Scientists agree that there is considerable genetic variation in our ability to smell. Recent research suggests, however, that with training it may be possible to improve our sense of smell.
According to Randall Reed, professor of molecular biology and genetics at Johns Hopkins University in the United States, once an odorous chemical is inhaled, smelling it requires three steps. 'First, the chemical binds to a receptor molecule on target olfactory cells in the nose. Second, the signal is amplified inside the cell. Each single odorant molecule generates the production of tens of thousands of intracellular signals. And third, these signals trigger electrical changes in the properties of cells which stimulate nerve impulses to the brain,' he says.
This mechanism conforms to a basic pattern underlying many of our senses. On a molecular level we smell in much the same way as we see. According to Professor Reed, the structure of the receptor molecules and the signalling systems that respond to light and smell are similar.
In the eye there are three types of receptor which are stimulated by red, green or blue light. For smell, there is much more scope for subtlety. Two years ago Linda Buck and Richard Axel from Columbia University in New York discovered a huge family of receptors for odorants. The most recent estimate is that there are between 500 and 800 receptor molecules, each of which is activated by chemicals of a specific structure. While we recognise colour as a combination of three elements, we recognise an odour as a combination of hundreds.
Many of the things we smell are composed of complex mixtures of chemicals. Take perfume, for example. The recently launched DNA scent has a unique floral fragrance. The helix-shaped bottle contains 193 ingredients which combine to make the scent. For the average human nose, detecting 193 chemicals is no problem. According to Professor Reed we can probably smell up to 10,000 different molecules. Odorant molecules are generally small, volatile and lacking electrical charge so they can evaporate, disperse in air and be carried easily into the nose.
We cannot all detect the same odours. The smell of freesias is a classic example: an estimated 10 per cent of the British population is unable to detect this flower's scent. Some people are also unable to smell a breakdown product of green vegetables. Juvenal Urbino, hero of the novel Love in the Time of Cholera by Gabriel Garcia Marquez, appreciated the 'immediate pleasure of smelling a secret garden in his urine that had been purified by lukewarm asparagus'. This delight is not available to all.
Charles Wysocki, a neuroscientist at the Monell Chemical Senses Center in Philadelphia, has investigated why some people are insensitive to a particular chemical. 'We know from studies on twins that it (the ability to smell) has a large genetic component,' Dr Wysocki says. Identical twins have the same sense of smell. 'The difference between smellers and non-smellers derives from the nasal epithelium,' he says. When the ability to smell a specific substance is missing so is the response in the brain. The fault, Dr Wysocki says, can be traced back to the receptor. 'If you can't smell a substance, the most likely explanation is that the receptor for it is not expressed.' We may have up to 800 receptors for different chemicals but we do not all have the same repertoire.
Professor D B Gower, from the department of clinical biochemistry at the London Hospital Medical College, has been studying the role of one group of compounds, 16-androstenes, for 20 years. One of these compounds, 5-androstenone, present in human under-arm sweat and also responsible for the smell of cooking pork, cannot be detected by about 50 per cent of adult males and 10 per cent of adult females. 'It is fascinating that some people smell it. Interestingly, though, we have had a couple of people over the years who, when they first came to the lab, couldn't smell it. By the time they'd finished their PhDs, they could,' he says.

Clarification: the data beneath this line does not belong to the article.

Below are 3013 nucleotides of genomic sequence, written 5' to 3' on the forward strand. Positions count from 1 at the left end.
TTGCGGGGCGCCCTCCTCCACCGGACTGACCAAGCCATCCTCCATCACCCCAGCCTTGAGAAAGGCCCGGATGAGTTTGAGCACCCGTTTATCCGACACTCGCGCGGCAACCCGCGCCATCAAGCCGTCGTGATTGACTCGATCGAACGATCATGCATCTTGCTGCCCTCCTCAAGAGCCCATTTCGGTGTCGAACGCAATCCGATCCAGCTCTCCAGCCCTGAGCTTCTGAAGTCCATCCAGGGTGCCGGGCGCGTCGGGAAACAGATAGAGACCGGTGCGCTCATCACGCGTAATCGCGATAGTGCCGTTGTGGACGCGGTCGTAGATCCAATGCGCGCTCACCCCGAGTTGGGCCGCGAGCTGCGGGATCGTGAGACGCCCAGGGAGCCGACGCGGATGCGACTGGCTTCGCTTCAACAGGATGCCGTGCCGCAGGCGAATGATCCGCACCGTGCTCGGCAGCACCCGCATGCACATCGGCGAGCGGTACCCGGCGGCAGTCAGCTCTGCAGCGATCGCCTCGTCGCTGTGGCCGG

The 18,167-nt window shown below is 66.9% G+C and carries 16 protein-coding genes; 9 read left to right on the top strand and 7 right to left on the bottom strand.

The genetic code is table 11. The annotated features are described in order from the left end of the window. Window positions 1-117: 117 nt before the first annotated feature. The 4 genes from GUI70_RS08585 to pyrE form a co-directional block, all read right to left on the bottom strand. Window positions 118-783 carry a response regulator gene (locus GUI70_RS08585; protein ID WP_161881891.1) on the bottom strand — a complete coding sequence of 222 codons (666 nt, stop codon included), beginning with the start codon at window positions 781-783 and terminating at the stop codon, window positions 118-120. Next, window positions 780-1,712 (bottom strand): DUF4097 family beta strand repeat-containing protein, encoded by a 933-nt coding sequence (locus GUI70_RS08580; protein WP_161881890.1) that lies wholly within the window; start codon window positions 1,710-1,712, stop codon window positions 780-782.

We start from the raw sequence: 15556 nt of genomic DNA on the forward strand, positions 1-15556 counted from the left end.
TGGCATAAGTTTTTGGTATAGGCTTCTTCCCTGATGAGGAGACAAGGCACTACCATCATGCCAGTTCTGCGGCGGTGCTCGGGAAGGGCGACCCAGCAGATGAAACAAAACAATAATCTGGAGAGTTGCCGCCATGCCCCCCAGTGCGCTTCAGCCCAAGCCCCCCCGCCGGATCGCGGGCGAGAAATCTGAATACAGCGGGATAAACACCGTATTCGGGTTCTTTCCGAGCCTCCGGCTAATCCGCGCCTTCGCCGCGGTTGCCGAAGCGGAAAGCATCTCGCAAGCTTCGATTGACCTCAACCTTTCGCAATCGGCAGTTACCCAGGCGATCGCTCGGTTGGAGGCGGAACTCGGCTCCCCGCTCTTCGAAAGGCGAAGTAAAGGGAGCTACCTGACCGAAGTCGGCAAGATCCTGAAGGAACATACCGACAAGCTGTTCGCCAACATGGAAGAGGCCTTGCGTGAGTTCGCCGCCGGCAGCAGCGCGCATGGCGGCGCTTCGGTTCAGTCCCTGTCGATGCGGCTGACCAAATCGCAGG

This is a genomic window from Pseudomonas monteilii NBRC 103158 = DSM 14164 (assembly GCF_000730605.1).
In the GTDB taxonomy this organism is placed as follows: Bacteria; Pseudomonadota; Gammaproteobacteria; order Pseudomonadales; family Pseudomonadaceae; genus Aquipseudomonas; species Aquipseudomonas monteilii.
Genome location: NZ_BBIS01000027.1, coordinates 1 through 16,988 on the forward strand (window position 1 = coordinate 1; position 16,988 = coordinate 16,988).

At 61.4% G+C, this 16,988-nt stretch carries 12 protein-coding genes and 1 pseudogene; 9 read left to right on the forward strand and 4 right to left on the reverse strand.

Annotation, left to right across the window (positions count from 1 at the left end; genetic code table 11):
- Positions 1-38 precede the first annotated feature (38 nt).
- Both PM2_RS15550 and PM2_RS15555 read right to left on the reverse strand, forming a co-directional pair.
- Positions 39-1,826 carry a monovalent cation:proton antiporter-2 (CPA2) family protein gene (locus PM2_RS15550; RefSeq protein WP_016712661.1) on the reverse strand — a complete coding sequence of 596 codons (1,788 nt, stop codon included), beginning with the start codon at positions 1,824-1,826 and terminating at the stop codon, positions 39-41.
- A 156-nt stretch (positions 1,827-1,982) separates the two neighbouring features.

Scientists at the Monell Chemical Senses Center experienced the same phenomenon. Researchers, including Dr Wysocki, who were unable to detect the odour at the start of the project could discern 5-androstenone after working with it for a while. This led them to conduct a controlled study. When a group of people sniffed a bottle of the compound for three minutes three times a day, half of them could smell it by the end of the six-week trial. It was clearly possible to induce 5-androstenone sensitivity in people by repeated exposure.
Dr Wysocki's team has carried out similar experiments on two breeds of mice with differential sensitivity to the unpleasant smell and now have more insight into how this happens. When unresponsive mice were exposed to 5- androstenone intermittently each day for a few weeks new electrical responses were produced in the olfactory cells of the nose. The effect was long-lasting and the ability to smell the chemical persisted for several weeks. 'We speculate that new receptors can be generated in response to environmental stimuli,' Dr Wysocki says.
Unlike sight or hearing, which decline with age, smell, the first sense to develop, is flexible and subject to adjustment throughout life. Pregnant women, for example, are more sensitive to eugenol (a constituent of clove oil) and less sensitive to 5-androstenone. Specific anosmia (the inability to smell) could in some cases be reversed by repetitive stimulation.
The latest research offers the hope that we might be able to improve our sense of smell. Perhaps I should try to expand my repertoire of nasal receptors by regularly opening a bottle of claret and breathing deeply. It seems to work for Jilly Goolden.